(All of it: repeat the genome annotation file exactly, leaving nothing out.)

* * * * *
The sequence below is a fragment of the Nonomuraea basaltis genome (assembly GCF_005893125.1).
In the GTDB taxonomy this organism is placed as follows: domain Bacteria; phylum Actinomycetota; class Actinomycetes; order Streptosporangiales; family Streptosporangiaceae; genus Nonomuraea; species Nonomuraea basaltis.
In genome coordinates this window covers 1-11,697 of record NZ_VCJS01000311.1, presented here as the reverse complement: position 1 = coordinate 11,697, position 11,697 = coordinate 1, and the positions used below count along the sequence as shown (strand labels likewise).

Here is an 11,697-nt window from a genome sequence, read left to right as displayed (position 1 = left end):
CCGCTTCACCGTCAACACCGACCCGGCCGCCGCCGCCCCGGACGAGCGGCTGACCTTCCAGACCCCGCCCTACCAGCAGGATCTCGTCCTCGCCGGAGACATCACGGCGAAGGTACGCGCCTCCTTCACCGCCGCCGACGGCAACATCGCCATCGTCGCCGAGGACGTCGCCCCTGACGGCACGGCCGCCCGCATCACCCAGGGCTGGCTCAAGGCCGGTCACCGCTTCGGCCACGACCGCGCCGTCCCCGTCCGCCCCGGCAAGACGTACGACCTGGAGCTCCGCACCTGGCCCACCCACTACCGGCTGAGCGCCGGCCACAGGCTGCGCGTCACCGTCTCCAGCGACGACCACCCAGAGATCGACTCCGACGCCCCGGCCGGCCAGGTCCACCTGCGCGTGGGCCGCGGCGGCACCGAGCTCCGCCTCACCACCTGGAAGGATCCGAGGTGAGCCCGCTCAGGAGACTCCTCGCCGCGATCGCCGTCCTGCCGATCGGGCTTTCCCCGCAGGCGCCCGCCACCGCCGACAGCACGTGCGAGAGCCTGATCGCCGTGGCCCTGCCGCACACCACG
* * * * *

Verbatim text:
The sequence below is a fragment of the Nonomuraea basaltis genome (assembly GCF_005893125.1).
In the GTDB taxonomy this organism is placed as follows: domain Bacteria; phylum Actinomycetota; class Actinomycetes; order Streptosporangiales; family Streptosporangiaceae; genus Nonomuraea; species Nonomuraea basaltis.
In genome coordinates this window covers 1-11,697 of record NZ_VCJS01000311.1, presented here as the reverse complement: position 1 = coordinate 11,697, position 11,697 = coordinate 1, and the positions used below count along the sequence as shown (strand labels likewise).

Here is an 11,697-nt window from a genome sequence, read left to right as displayed (position 1 = left end):
CCGCTTCACCGTCAACACCGACCCGGCCGCCGCCGCCCCGGACGAGCGGCTGACCTTCCAGACCCCGCCCTACCAGCAGGATCTCGTCCTCGCCGGAGACATCACGGCGAAGGTACGCGCCTCCTTCACCGCCGCCGACGGCAACATCGCCATCGTCGCCGAGGACGTCGCCCCTGACGGCACGGCCGCCCGCATCACCCAGGGCTGGCTCAAGGCCGGTCACCGCTTCGGCCACGACCGCGCCGTCCCCGTCCGCCCCGGCAAGACGTACGACCTGGAGCTCCGCACCTGGCCCACCCACTACCGGCTGAGCGCCGGCCACAGGCTGCGCGTCACCGTCTCCAGCGACGACCACCCAGAGATCGACTCCGACGCCCCGGCCGGCCAGGTCCACCTGCGCGTGGGCCGCGGCGGCACCGAGCTCCGCCTCACCACCTGGAAGGATCCGAGGTGAGCCCGCTCAGGAGACTCCTCGCCGCGATCGCCGTCCTGCCGATCGGGCTTTCCCCGCAGGCGCCCGCCACCGCCGACAGCACGTGCGAGAGCCTGATCGCCGTGGCCCTGCCGCACACCACG